A woman who was filmed having sex in a nightclub has advised revellers to be wary when drinking alcohol.
Mobile phone footage show her and a man engaging in a sex act at The Beach nightspot in Cleethorpes, Lincolnshire.
The clip has been widely shared and managers at the resort said they were outraged, Grimsby Live reports.
The woman, who wishes to remain anonymous, said she was "ashamed" of her actions but added she had had so much alcohol she could not even remember being in the venue.
She warned revellers celebrating New Year's this week not to consume so much alcohol as it can be dangerous.
She told Grimsby Live: "Alcohol can be dangerous and quite frankly the fact that I can't remember even walking into the club unsettled me.
"I am ashamed of what happened that night. I had drunk more than I ever have and regret the decisions I have made.
"I do believe it has been blown out of proportion, as there was no physical penetration. I understand the issues with what happened and the implication of what was seen, but would like to move on."
The chairman of PubWatch in Cleethorpes, Anne Coleman, said the incident would be discussed at next month's meeting of her group to learn lessons and reinforce licensing rules.
A spokeswoman for East Midlands Ambulance Service said staff are preparing for the busiest night of the year tomorrow and urged people to drink in moderation.
On average, the EMAS 999 control room receives 2,147 calls every day.
Last New Year's Eve there were 2,749 and 3,519 on New Year's Day.
The EMAS spokeswoman said: "People need to look after themselves by not drinking too much.
"Unfortunately it will be the busiest day of the year and people need to make sure they do not get to the point where they have consumed so much alcohol they cannot look after themselves."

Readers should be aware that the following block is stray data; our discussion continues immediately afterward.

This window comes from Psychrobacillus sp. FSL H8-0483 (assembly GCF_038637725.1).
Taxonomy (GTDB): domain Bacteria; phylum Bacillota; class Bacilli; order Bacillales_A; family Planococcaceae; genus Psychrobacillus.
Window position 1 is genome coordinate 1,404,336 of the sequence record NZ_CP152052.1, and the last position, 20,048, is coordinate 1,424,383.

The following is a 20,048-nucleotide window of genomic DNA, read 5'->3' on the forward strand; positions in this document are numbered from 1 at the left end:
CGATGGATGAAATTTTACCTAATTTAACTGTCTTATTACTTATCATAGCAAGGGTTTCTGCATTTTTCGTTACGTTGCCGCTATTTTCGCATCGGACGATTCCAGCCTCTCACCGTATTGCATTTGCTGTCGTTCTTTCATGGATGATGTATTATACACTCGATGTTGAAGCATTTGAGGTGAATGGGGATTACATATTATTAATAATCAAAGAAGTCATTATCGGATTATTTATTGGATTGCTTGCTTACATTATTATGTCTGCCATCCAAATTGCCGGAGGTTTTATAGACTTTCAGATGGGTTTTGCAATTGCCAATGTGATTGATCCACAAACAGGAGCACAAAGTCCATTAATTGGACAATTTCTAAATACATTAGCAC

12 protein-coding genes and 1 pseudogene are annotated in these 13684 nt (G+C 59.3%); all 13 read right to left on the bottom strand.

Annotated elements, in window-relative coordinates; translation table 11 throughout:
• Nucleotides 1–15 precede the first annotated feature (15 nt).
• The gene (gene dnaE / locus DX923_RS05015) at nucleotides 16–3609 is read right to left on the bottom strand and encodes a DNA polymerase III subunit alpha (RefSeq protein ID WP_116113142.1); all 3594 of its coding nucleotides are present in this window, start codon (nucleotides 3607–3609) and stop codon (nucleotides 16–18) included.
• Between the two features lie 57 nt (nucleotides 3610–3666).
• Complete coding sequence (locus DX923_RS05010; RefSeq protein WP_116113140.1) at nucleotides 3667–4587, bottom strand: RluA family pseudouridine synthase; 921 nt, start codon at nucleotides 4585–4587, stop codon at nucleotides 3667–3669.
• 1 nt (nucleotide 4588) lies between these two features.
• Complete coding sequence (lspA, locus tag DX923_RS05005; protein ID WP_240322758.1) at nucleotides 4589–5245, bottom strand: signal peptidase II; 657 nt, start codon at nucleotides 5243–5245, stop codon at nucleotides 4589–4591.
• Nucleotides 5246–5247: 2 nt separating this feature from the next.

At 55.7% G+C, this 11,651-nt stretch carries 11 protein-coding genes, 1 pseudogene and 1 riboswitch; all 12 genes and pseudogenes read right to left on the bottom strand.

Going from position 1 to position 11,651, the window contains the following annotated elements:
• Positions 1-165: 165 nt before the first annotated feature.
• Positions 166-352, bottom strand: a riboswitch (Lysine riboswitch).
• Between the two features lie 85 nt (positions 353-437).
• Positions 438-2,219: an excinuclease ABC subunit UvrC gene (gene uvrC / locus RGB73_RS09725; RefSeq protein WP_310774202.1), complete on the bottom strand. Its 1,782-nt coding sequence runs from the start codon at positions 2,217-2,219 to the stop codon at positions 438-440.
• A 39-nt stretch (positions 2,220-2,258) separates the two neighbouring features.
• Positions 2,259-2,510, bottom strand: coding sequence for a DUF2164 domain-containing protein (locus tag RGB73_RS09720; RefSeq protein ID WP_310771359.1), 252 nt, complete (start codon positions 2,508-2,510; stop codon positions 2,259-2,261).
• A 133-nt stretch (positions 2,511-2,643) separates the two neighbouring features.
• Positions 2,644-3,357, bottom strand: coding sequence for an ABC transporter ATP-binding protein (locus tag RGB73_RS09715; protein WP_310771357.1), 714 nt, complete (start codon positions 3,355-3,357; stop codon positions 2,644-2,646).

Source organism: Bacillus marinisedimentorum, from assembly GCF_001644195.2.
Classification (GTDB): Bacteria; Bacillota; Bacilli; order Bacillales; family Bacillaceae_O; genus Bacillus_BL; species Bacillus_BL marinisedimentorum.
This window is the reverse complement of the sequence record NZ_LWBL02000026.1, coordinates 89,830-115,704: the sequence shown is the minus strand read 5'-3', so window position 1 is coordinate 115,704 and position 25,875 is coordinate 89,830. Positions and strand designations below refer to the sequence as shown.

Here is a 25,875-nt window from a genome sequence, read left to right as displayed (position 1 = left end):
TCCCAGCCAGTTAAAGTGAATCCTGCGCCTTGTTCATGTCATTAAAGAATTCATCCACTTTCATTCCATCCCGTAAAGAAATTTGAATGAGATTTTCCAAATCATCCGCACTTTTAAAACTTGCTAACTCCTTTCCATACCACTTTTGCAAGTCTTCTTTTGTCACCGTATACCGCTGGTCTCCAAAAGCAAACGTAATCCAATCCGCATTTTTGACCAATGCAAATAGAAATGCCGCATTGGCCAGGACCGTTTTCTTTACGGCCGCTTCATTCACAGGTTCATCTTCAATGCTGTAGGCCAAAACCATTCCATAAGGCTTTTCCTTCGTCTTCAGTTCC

EMAS chief executive Richard Henderson said: "The whole health system continues to be under immense pressure and so we know that we will continue to be busy throughout this winter.
"This means that at times we will have to prioritise patients, treating those with urgent and immediately life-threatening injuries and conditions first and asking others to wait until crews become available.
"We will have additional staff out on the road and in our 999 control room on key dates where we anticipate demand to be especially high, and will deploy mobile treatment centres to specific locations to help reduce pressures on the NHS system."
He added: "We continue to work with all hospitals across our region to reduce delays when handing over patients at accident and emergency departments so that our vehicles are back out on the road as soon as possible.
"We are working closely with GPs and our hospital and community health trust partners to reduce the number of people we take to accident and emergency by establishing and clarifying alternative pathways."
He anticipated high demand on the ambulance service.
Mr Henderson said: "We also need the public to play their part by taking self-care seriously, and if they need medical assistance, by ensuring they are accessing the best, quickest and most appropriate places to get the help they need – for example visiting a pharmacist or their local urgent treatment centre."
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